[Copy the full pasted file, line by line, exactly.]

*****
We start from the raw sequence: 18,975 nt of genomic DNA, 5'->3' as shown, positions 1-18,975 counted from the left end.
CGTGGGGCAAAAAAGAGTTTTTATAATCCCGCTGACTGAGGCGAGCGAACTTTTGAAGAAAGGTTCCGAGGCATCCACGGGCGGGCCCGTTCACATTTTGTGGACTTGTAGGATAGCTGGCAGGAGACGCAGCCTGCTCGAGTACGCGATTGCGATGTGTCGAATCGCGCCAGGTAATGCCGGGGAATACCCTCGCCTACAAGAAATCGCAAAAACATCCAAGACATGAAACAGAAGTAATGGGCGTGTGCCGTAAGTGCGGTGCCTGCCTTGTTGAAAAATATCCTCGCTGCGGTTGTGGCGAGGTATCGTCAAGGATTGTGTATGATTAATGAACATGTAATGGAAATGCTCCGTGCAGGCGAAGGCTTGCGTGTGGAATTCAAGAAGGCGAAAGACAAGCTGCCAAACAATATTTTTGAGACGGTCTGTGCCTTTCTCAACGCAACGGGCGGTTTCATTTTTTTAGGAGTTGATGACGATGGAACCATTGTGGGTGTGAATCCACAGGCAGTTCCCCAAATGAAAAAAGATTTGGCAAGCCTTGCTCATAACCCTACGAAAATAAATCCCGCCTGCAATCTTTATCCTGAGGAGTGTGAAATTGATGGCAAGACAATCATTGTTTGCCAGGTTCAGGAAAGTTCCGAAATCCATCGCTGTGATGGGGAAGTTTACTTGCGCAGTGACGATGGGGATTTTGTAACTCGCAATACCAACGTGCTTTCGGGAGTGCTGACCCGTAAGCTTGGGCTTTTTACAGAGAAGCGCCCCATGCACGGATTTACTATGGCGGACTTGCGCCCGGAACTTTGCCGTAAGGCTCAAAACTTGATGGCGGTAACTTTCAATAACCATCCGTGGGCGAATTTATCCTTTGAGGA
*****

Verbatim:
We start from the raw sequence: 18,975 nt of genomic DNA, 5'->3' as shown, positions 1-18,975 counted from the left end.
CGTGGGGCAAAAAAGAGTTTTTATAATCCCGCTGACTGAGGCGAGCGAACTTTTGAAGAAAGGTTCCGAGGCATCCACGGGCGGGCCCGTTCACATTTTGTGGACTTGTAGGATAGCTGGCAGGAGACGCAGCCTGCTCGAGTACGCGATTGCGATGTGTCGAATCGCGCCAGGTAATGCCGGGGAATACCCTCGCCTACAAGAAATCGCAAAAACATCCAAGACATGAAACAGAAGTAATGGGCGTGTGCCGTAAGTGCGGTGCCTGCCTTGTTGAAAAATATCCTCGCTGCGGTTGTGGCGAGGTATCGTCAAGGATTGTGTATGATTAATGAACATGTAATGGAAATGCTCCGTGCAGGCGAAGGCTTGCGTGTGGAATTCAAGAAGGCGAAAGACAAGCTGCCAAACAATATTTTTGAGACGGTCTGTGCCTTTCTCAACGCAACGGGCGGTTTCATTTTTTTAGGAGTTGATGACGATGGAACCATTGTGGGTGTGAATCCACAGGCAGTTCCCCAAATGAAAAAAGATTTGGCAAGCCTTGCTCATAACCCTACGAAAATAAATCCCGCCTGCAATCTTTATCCTGAGGAGTGTGAAATTGATGGCAAGACAATCATTGTTTGCCAGGTTCAGGAAAGTTCCGAAATCCATCGCTGTGATGGGGAAGTTTACTTGCGCAGTGACGATGGGGATTTTGTAACTCGCAATACCAACGTGCTTTCGGGAGTGCTGACCCGTAAGCTTGGGCTTTTTACAGAGAAGCGCCCCATGCACGGATTTACTATGGCGGACTTGCGCCCGGAACTTTGCCGTAAGGCTCAAAACTTGATGGCGGTAACTTTCAATAACCATCCGTGGGCGAATTTATCCTTTGAGGA